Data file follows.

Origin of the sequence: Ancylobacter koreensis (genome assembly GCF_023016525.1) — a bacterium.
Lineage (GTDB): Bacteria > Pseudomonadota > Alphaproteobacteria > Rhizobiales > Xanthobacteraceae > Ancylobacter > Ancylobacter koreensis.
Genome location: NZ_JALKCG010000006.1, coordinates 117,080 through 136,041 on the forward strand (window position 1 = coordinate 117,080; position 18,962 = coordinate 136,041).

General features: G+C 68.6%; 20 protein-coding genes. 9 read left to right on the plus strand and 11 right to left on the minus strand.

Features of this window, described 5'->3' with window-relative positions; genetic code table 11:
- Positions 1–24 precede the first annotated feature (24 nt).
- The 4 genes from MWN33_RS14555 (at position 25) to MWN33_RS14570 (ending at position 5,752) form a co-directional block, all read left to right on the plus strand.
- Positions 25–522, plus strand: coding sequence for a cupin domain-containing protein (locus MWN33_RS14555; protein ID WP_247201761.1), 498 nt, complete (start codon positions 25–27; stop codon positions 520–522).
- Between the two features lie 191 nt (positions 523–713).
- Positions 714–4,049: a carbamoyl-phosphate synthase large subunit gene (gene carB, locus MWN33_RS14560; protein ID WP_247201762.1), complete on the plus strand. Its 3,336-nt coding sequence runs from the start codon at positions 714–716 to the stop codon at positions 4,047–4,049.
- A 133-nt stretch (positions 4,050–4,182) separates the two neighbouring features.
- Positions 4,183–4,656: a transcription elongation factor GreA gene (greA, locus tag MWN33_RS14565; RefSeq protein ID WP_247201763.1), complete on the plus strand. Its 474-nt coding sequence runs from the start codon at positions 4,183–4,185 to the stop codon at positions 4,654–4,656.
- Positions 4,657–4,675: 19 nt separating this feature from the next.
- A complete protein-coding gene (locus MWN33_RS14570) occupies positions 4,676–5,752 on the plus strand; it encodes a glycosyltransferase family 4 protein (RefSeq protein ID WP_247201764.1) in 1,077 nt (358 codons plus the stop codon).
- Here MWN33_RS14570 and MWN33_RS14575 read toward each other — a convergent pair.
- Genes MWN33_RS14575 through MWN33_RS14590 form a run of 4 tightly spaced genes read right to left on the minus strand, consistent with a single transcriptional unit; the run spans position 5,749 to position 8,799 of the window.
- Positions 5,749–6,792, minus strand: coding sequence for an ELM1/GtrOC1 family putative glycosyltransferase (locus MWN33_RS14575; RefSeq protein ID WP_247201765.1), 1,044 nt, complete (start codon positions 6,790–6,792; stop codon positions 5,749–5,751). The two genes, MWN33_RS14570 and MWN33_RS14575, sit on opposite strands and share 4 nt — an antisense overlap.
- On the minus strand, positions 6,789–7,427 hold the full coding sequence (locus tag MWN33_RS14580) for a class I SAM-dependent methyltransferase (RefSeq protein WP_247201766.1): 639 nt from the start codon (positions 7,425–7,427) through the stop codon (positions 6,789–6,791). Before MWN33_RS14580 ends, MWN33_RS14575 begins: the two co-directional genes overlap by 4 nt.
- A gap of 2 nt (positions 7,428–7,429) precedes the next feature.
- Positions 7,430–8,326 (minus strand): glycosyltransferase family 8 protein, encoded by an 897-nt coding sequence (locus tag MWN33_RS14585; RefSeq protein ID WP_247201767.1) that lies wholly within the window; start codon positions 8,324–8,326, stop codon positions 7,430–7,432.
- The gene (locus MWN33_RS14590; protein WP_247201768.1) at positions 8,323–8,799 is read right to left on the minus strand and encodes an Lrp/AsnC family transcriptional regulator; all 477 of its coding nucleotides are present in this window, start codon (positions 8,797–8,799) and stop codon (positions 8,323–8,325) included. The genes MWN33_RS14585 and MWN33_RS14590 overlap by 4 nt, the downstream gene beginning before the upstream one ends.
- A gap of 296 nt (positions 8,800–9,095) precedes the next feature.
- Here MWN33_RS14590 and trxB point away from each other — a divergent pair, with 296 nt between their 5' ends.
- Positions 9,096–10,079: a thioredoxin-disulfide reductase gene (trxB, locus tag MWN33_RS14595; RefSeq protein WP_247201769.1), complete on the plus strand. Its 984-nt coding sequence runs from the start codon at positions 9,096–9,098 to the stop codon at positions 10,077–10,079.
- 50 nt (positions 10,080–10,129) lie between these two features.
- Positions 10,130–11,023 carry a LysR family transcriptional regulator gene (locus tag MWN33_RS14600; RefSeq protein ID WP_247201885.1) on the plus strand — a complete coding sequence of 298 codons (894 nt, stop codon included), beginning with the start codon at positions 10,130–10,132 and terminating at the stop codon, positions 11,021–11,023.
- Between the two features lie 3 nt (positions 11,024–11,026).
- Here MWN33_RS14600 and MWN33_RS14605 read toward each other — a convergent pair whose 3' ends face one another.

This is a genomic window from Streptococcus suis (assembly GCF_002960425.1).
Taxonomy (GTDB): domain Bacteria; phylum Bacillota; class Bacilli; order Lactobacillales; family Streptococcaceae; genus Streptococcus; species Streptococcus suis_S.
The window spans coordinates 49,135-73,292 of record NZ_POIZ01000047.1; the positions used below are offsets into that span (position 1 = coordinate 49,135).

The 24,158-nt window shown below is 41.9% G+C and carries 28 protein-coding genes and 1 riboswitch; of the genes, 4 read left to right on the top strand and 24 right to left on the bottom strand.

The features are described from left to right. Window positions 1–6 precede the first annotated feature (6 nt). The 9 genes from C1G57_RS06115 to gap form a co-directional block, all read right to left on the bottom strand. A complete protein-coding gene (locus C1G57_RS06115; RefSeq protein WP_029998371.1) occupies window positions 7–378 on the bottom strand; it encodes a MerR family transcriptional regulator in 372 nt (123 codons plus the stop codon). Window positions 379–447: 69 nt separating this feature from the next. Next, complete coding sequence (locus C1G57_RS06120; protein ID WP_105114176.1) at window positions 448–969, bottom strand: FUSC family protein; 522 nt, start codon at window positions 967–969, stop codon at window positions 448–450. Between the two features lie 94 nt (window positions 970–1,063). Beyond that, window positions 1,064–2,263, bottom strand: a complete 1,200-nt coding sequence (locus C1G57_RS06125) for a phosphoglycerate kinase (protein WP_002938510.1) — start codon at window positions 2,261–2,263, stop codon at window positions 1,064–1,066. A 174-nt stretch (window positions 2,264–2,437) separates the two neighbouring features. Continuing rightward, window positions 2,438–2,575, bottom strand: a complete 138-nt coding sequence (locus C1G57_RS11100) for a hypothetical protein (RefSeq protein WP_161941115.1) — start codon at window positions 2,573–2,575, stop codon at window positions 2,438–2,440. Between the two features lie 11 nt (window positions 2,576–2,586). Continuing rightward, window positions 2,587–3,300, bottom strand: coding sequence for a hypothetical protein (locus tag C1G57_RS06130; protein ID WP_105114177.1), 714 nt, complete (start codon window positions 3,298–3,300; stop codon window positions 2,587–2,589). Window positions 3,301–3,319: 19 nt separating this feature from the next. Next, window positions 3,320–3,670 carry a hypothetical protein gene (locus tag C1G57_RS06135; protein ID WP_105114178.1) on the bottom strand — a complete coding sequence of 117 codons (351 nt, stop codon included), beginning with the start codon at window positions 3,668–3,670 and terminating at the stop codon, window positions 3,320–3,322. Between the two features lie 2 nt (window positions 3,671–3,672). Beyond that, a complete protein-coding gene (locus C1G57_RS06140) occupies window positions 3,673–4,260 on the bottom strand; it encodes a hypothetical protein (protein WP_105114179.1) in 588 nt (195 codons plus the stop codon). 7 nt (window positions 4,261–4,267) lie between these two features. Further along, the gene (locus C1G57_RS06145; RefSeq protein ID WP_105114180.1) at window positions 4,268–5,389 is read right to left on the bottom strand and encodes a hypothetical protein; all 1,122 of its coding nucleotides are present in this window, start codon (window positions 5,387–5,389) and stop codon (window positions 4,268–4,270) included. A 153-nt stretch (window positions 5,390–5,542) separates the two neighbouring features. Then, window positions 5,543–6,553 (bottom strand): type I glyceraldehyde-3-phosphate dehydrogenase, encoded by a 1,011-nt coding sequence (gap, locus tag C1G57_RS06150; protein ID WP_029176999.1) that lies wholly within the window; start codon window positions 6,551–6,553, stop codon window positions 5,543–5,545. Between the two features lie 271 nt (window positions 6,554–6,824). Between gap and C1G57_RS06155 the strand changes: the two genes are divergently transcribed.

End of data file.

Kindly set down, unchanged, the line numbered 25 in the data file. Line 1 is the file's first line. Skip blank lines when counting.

- 50 nt (positions 10,080–10,129) lie between these two features.